Co-founder of the band Night Ark, Ara Dinkjian is considered one of the top oud players in the world. His earliest professional experience was as an accompanist for his father, renowned Armenian folk and liturgical singer Onnik Dinkjian. These master musicians will be joined by the New York Gypsy All Stars featuring Engin Gunaydin (drums), Ismail Lumanovski (clarinet), Tamer Pinarbasi (kanun), and Pablo Vergara (keyboard).

Ara and Onnik Dinkjian with the New York Gypsy All  Stars
July 5, 2018, 6 to 7 p.m.

Nur Qanon Ensemble
Millennium Stage, Kennedy Center
2700 F St. NW, Washington, D.C.
kennedy-center.gov

Founded by musician and educator Tsovinar Hovhannisyan, the Nur Qanon Ensemble was created to encourage Armenian girls and young women to take up an instrument traditionally played by men. The Ensemble has gone on to produce virtuosic musicians, sparking a “gender revolution” in their wake and bringing fresh energy to concert stages around the world.

Intent to Destroy
July 5, 2018, 6:30 p.m.

Film Screening: Intent to Destroy: Death, Denial & Depiction
Landmark E Street Cinema
555 11th St. NW, Washington, D.C.

Director Joe Berlinger examines the Armenian Genocide through seated interviews with experts and behind-the-scenes footage of Terry George’s historical drama The Promise. Supported by the ANCA Endowment Fund #KeepThePromise.

Maria Arnal i Marcel Bagés
July 6, 2018, 6 to 7 p.m.

Maria Arnal i Marcel Bagés
Millennium Stage, Kennedy Center
2700 F St. NW, Washington, D.C.
kennedy-center.gov

Winners of the 2016 Premi Ciutat de Barcelona (City of Barcelona Award), vocalist Maria Arnal and guitarist Marcel Bagés beautifully blend old and new. Performing to sold-out venues throughout Catalonia and beyond, they draw from field recordings, record libraries, and their personal archives to create new and unique compositions. With each concert, they reinvigorate the very notion of what folk music can be.

Sisterfire: Roadword D.C. Showcase
July 7, 2018, 6 to 7 p.m.

Sisterfire: Roadword D.C. Showcase
Millennium Stage, Kennedy Center
2700 F St. NW, Washington, D.C.
kennedy-center.gov

The Smithsonian Folklife Festival joins Roadwork in celebrating its fortieth anniversary as a D.C.-based multiracial coalition that puts women artists on the road globally. This special concert showcase features D.C. artists Ysaye Maria Barnwell, Be Steadwell, and Carolyn Malachi. The Sisterfire celebrations continue at the Folklife Festival on July 8.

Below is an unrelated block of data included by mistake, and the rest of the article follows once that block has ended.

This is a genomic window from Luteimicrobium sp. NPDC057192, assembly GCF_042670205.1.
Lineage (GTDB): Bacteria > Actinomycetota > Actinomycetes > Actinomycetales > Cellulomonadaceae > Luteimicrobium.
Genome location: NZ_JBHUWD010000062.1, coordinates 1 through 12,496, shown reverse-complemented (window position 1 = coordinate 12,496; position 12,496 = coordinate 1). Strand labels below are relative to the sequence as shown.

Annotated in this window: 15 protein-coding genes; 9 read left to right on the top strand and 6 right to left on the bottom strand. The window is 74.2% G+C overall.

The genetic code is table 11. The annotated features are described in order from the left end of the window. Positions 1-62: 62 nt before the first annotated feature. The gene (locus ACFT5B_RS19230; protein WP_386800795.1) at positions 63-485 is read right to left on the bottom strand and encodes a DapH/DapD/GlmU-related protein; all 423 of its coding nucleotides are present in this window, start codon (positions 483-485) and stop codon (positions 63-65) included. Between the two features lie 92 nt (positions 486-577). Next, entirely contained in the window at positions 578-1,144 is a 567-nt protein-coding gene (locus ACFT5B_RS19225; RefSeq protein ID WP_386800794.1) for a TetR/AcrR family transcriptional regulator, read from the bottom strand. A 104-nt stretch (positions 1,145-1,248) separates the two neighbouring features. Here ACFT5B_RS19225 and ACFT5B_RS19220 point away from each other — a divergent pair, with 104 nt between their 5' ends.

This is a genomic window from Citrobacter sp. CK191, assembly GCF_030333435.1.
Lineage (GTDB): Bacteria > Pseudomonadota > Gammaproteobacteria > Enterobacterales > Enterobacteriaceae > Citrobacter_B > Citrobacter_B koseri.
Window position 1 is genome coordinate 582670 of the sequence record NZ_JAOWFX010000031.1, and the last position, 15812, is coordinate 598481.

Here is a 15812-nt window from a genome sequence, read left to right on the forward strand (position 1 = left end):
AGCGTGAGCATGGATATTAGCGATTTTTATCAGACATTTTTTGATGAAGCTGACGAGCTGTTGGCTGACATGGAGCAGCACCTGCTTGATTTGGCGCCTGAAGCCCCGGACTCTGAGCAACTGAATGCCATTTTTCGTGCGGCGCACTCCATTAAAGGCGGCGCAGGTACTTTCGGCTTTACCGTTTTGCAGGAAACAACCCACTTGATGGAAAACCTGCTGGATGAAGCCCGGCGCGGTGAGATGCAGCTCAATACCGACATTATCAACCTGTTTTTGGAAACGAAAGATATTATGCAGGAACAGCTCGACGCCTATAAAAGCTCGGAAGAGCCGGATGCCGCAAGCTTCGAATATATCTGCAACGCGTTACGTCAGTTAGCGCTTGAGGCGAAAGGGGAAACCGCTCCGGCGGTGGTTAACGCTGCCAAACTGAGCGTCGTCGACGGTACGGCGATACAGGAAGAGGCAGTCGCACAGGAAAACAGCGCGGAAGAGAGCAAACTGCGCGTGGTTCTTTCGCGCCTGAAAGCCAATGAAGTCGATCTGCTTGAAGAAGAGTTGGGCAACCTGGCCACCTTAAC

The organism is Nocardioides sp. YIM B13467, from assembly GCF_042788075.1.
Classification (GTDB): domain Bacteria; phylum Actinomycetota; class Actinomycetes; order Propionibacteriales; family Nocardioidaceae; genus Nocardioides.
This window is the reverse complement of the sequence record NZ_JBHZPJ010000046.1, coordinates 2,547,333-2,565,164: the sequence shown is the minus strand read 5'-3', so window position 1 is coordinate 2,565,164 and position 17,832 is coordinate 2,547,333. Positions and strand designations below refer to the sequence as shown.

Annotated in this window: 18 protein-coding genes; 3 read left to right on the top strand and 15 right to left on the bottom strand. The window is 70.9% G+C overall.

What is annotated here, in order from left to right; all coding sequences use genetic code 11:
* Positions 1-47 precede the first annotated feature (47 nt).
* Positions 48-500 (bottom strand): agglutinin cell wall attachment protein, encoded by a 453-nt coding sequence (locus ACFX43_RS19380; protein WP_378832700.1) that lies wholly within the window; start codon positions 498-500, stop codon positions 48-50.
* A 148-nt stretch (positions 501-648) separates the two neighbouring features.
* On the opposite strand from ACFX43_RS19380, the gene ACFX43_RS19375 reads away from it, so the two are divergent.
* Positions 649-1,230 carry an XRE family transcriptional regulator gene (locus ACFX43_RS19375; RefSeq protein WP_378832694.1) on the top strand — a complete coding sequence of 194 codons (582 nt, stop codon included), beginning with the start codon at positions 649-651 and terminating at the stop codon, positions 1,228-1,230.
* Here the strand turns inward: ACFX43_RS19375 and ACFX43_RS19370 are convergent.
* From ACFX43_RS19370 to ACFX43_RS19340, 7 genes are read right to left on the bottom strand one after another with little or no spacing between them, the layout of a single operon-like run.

Arto Tunçboyaciyan Ensemble
July 8, 2018, 6 to 7 p.m.

Arto Tunçboyaciyan Ensemble
Millennium Stage, Kennedy Center
2700 F St. NW, Washington, D.C.
kennedy-center.gov

Avant garde folk artist and GRAMMY-winning multi-instrumentalist Arto Tunçboyaciyan has performed with everyone from Chet Baker to Joe Zawinul to Eleftheria Arvanitaki. He makes a rare appearance in D.C. for an evening of music drawing from the sonic soul of Armenia and beyond.


Exhibitions

Many Voices, One Nation

Many Voices, One Nation
National Museum of American History
americanhistory.si.edu

Through almost 200 museum artifacts and about 100 loan objects, this ongoing exhibition shows how the many voices of the American people have contributed to and continue to shape the nation and its communities, from its earliest beginnings to the present.

Metropolitan Museum of Art

Armenia!
Metropolitan Museum of Art, New York City
September 22, 2018–January 13, 2019
metmuseum.org

This is the first major exhibition to explore the remarkable artistic and cultural achievements of the Armenian people in a global context over fourteen centuries—from the fourth century, when the Armenians converted to Christianity in their homeland at the base of Mount Ararat, to the seventeenth century, when Armenian control of global trade routes first brought books printed in Armenian into the region.


Past Events

Painting by Arshile Gorky
June 23, 2018, 2 p.m.

The Stuff of Thought: A Gallery Talk on Arshile Gorky’s Khorkom
Kreeger Museum
2401 Foxhall Road NW, Washington D.C.
kreegermuseum.org

Born Vostanik Manoug Adoian in the village of Khokorm near Lake Van in the Ottoman Empire, Armenian American Arshile Gorky (c. 1902–1948) was one of the most influential painters of the twentieth century. The land of his birth—as well as the loss and suffering experienced in it—found its way into an extraordinary body of work. One such painting, Image in Khokorm, is now view in at the Kreeger Museum. Join us for a spirited talk on the piece and what it says about place, longing, and creativity, led by museum docent Irene Abrahamian. The afternoon will include music and light refreshments.

The Last Tightrope Dancer in Armenia
June 22, 2018, 7:30 p.m.

Film Screening: The Last Tightrope Dancer in Armenia